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Yeah, reindexing can be slow in that case. You could try the transaction recovery mechanism as described in https://docs.janusgraph.org/advanced-topics/recovery/#transaction-failure
which makes use of write-ahead log and requires a process dedicated to run transaction recovery continuously.
> Can I somehow make Janusgraph respect that and fail the transaction if it can't persist to the indexing backend
Unfortunately no. That seems to be a legitimate requirement and even I don’t know why this is not allowed at the moment. You may want to raise a feature request on GitHub, and/or fork JanusGraph and apply that change.
Hi Boxuan, thank you for the detailed response.What if inconsistency between my primary storage and my indexing backend is not tolerable? Can I somehow make Janusgraph respect that and fail the transaction if it can't persist to the indexing backend? As for the recovery options, reindexing seems reasonable. Though I'm worried that reindexing all mixed indices that way will be very slow for large graphs with many mixed indices. Florian-------- Original Message --------On 1 May 2021, 13:46, Boxuan Li < liboxuan@...> wrote:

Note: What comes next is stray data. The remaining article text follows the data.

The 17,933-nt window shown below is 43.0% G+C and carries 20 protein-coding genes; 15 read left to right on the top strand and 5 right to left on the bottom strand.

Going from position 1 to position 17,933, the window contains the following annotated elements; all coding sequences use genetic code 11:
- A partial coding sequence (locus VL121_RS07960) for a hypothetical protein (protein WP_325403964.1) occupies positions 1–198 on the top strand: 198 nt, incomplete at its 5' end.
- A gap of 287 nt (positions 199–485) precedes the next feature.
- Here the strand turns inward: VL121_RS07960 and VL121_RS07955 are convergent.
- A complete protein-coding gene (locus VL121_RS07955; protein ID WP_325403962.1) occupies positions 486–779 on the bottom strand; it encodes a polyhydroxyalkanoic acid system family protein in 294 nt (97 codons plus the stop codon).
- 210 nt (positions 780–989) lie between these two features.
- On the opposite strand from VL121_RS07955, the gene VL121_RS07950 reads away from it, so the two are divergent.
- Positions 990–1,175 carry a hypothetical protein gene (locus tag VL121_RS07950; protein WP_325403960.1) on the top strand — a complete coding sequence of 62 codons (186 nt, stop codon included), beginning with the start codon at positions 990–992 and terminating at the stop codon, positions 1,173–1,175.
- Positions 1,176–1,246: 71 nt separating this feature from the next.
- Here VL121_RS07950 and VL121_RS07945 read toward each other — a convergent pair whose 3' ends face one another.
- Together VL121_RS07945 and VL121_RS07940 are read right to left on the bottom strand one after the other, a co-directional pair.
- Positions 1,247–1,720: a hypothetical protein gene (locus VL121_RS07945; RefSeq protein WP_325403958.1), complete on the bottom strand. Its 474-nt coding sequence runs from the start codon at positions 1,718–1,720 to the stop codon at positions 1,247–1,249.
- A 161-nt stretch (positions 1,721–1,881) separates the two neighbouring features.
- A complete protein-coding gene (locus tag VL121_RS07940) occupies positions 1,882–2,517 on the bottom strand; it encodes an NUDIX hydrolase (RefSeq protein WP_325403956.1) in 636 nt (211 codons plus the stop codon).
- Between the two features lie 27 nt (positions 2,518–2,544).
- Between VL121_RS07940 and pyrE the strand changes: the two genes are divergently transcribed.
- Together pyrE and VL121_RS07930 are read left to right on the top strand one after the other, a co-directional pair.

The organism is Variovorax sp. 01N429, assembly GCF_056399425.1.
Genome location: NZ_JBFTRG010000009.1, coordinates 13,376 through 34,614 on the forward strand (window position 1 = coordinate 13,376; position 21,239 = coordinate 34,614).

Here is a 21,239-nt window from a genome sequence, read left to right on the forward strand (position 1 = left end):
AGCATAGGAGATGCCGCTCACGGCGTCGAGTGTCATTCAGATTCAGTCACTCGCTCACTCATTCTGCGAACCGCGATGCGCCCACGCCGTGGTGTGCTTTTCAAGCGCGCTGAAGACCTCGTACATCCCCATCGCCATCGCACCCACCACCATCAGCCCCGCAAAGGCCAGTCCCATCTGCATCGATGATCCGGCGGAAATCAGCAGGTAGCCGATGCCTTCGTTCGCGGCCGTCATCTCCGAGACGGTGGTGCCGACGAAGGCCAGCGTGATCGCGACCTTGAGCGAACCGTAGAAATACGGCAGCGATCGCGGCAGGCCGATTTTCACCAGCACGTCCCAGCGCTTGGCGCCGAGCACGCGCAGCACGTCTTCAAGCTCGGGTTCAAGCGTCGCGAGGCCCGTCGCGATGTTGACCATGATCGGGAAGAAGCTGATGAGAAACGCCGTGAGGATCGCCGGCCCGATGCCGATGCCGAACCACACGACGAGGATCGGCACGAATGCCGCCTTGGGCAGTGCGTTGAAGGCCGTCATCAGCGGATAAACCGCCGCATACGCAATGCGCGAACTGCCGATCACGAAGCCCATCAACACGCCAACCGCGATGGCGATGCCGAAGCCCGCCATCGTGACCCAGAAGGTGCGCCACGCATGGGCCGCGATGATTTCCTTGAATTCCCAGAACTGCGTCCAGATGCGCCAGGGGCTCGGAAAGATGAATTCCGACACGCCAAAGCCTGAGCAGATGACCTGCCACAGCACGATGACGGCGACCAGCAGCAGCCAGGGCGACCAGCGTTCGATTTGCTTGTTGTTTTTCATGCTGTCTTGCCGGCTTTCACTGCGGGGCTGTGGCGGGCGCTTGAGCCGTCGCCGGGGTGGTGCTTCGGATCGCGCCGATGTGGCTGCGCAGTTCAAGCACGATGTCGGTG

JanusGraph's philosophy is that your primary storage (ScyllaDB in your case) is the primary and authoritative source of truth, and inconsistency between your mixed index backend and storage layer is tolerable. For example, your transaction would succeed if data is persisted successfully in your primary storage but not the mixed index backend. To fix the inconsistency, you could periodically run the reindex OLAP job, and you could set up the transaction recovery process as described in https://docs.janusgraph.org/advanced-topics/recovery/#transaction-failure.
For your use case, I would suggest running reindex job after you restore data.